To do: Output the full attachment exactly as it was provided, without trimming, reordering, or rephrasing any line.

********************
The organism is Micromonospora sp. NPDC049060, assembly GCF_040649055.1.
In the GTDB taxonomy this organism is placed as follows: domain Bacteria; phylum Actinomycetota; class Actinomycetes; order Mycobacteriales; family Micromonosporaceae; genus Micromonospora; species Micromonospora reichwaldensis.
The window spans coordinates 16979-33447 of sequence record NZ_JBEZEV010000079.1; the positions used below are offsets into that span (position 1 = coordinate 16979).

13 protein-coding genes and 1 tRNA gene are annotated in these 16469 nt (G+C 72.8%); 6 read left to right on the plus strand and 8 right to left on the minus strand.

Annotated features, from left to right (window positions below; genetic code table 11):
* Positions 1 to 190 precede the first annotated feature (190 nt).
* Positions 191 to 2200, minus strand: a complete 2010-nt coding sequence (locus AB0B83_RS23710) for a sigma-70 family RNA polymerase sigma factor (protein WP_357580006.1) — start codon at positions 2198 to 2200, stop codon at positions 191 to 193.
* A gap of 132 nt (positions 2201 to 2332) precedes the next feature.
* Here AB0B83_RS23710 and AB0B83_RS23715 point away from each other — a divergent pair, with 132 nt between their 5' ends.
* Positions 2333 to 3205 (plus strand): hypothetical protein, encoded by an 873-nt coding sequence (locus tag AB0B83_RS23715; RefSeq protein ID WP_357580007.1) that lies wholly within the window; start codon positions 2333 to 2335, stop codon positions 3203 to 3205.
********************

The organism is Micromonospora sp. NPDC049060, assembly GCF_040649055.1.
In the GTDB taxonomy this organism is placed as follows: domain Bacteria; phylum Actinomycetota; class Actinomycetes; order Mycobacteriales; family Micromonosporaceae; genus Micromonospora; species Micromonospora reichwaldensis.
The window spans coordinates 16979-33447 of sequence record NZ_JBEZEV010000079.1; the positions used below are offsets into that span (position 1 = coordinate 16979).

13 protein-coding genes and 1 tRNA gene are annotated in these 16469 nt (G+C 72.8%); 6 read left to right on the plus strand and 8 right to left on the minus strand.

Annotated features, from left to right (window positions below; genetic code table 11):
* Positions 1 to 190 precede the first annotated feature (190 nt).
* Positions 191 to 2200, minus strand: a complete 2010-nt coding sequence (locus AB0B83_RS23710) for a sigma-70 family RNA polymerase sigma factor (protein WP_357580006.1) — start codon at positions 2198 to 2200, stop codon at positions 191 to 193.
* A gap of 132 nt (positions 2201 to 2332) precedes the next feature.
* Here AB0B83_RS23710 and AB0B83_RS23715 point away from each other — a divergent pair, with 132 nt between their 5' ends.
* Positions 2333 to 3205 (plus strand): hypothetical protein, encoded by an 873-nt coding sequence (locus tag AB0B83_RS23715; RefSeq protein ID WP_357580007.1) that lies wholly within the window; start codon positions 2333 to 2335, stop codon positions 3203 to 3205.